Fortunately, lots of folks have been thinking about accessibility, and good guidance is available. In addition, many strategies can be thought of as consistent application of “best practices” in web design. Still, there are some real hurdles to full compliance. For example, the first item on Checklist of Checkpoints for Web Content Accessibility Guidelines 1.0 says “Provide a text equivalent for every non-text element.... [including] stand-alone audio files” This means that to be completely accessible, we should have a full transcript for every sermon. Unless one of you would like to transcribe each sermon and children’s conversation, that’s not going to happen, but we can meet most of the other criteria with some consistent effort.
One big key is separating the content of each web page from the formatting. This is done by taking the commands that create the visual layout out of the web pages themselves and putting them into what are called stylesheets. Then the “markup” in the web page can be used to convey meaning. In the past, web designers have often used the markup commands for visual formatting, but recent attention to accessibility is returning to the original intent of the World Wide Web to convey meaning without regard to formatting.
For this reason, the first step in making our website more accessible is a thorough going separation of content and visual layout. Since this will require a review of most of the key pages on the website, it seems like an opportune time to polish up the visual layout a bit with a new stylesheet. After some consultation, the new stylesheet was uploaded on June 21. You can expect to see some differences in the fonts used on the website and more consistent use of headings.
Echoing the end of last month’s column, I hope that these changes will make the LCH website closer to our goal of being “welcoming to all.”
LCH youth—in cooperation with other Hukilau youth—put on their second big car wash at Christ Lutheran, Mililani on May 26. They raised $565 for youth attending Camp Erdman, and Thrivent provided $187 in matching funds, for a total of $752. WOW!!!
At right, Pastor Jeff is hard at work spraying down a car.
Talents of LCHers were on display in this year’s Faith & Arts Sunday. Below are a few examples. Additional pictures are available on the LCH Website.
A yarn lei by Peggy Anderson and examples form the “Pi” series by Biz Person
Scarlett by Kelly Sueda
Stained glass by Randy Castello
Next Heart Beat Deadline is Tuesday, July 22!
“People asked me when I ran for office in Arkansas if all the Baptists were active in my campaign. I said, 'Everyone of them was active. Half for me and half against me.’”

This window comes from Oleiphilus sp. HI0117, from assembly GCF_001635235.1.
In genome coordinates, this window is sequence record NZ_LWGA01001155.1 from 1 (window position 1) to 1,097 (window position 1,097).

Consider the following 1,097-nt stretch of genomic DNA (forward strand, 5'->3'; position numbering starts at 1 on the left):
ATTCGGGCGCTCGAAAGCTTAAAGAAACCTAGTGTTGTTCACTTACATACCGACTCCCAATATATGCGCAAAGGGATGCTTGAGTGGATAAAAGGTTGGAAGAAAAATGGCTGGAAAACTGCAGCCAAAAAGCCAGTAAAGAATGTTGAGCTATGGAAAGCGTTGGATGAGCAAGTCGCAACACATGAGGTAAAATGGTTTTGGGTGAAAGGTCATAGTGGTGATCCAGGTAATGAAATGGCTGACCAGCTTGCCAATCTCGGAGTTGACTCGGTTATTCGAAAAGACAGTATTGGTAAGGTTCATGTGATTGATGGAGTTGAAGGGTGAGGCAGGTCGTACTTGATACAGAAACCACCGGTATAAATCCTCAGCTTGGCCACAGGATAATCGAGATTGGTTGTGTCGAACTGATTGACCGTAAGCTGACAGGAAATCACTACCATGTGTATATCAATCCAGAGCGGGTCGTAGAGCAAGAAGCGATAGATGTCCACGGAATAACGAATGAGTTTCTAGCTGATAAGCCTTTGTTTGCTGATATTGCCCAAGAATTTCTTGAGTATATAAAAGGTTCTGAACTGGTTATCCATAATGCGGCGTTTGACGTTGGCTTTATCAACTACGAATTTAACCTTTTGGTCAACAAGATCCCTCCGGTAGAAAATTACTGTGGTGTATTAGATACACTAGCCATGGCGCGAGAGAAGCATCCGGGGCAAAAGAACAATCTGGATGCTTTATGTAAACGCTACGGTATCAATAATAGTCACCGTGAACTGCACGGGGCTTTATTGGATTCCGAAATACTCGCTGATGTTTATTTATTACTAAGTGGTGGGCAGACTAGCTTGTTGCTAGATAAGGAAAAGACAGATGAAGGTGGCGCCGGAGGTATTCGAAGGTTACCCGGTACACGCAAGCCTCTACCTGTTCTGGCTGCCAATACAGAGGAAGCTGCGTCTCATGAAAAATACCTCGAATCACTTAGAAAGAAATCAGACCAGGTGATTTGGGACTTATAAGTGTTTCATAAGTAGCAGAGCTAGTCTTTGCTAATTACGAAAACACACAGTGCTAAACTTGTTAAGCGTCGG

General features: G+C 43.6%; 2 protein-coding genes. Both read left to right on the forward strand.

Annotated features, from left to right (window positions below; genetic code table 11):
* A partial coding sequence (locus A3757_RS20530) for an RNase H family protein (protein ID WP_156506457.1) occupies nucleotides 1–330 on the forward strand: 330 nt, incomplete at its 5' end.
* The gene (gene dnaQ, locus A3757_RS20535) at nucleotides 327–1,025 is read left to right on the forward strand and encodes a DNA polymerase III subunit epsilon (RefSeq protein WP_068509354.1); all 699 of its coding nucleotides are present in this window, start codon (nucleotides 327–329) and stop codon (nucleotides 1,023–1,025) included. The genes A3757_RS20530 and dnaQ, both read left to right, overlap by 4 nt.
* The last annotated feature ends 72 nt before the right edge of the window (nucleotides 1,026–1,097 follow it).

—Mike Huckabee, Presidential candidate and Baptist minister, via Rev. Dale Schoening
A U.S. Congressman died and went to heaven. “Welcome,” said St. Peter. “We seldom see Congressmen.”
St. Peter explained, “Here’s how it works. You’ll spend one day in hell and one day in heaven, then choose where you want to spend eternity.”
When the Congressman went to hell, he saw a golf course, a clubhouse, and politician friends. They dined and reminisced. Their host, the devil, seemed very pleasant.
The next day the Congressman returned to heaven, where he saw many contented souls playing musical instruments and singing.
“Time to choose eternity,” St. Peter said. The Congressman reflected and chose hell.
Back in hell, the Congressman saw a barren land full of garbage, fire and smoke, and his friends in rags. A smiling devil greeted him.
“But,” the Congressman protested, “yesterday there was golf, lobster, champagne, and great times.”
The devil replied, “Yesterday we were campaigning...today you voted.”
—via George Goldtrap, Ormond-by-the-Sea, FL
You know you may be Lutheran if...
“When Rev. Dr. Edward E. Busch began an interim ministry at the Lutheran Church of Hope in Canyon Country, CA, the congregation welcomed him with a potluck dinner.
“Dr. Busch remarked that he wondered if the Church of Hope was really a Lutheran congregation” because “I don’t see any Jello dishes on the tables.”
“Three years later, when the congregation secured a regularly called pastor, the congregation again celebrated Dr. Busch with a farewell potluck dinner. Tears of laughter ran down all faces when it was observed that every last dish on the table was Jello—of every imaginable color, shape, and flavor!”
—via Rev. Gene E. Merrell, Columbia, PA
Copyright © 2008 Lutheran Church of Honolulu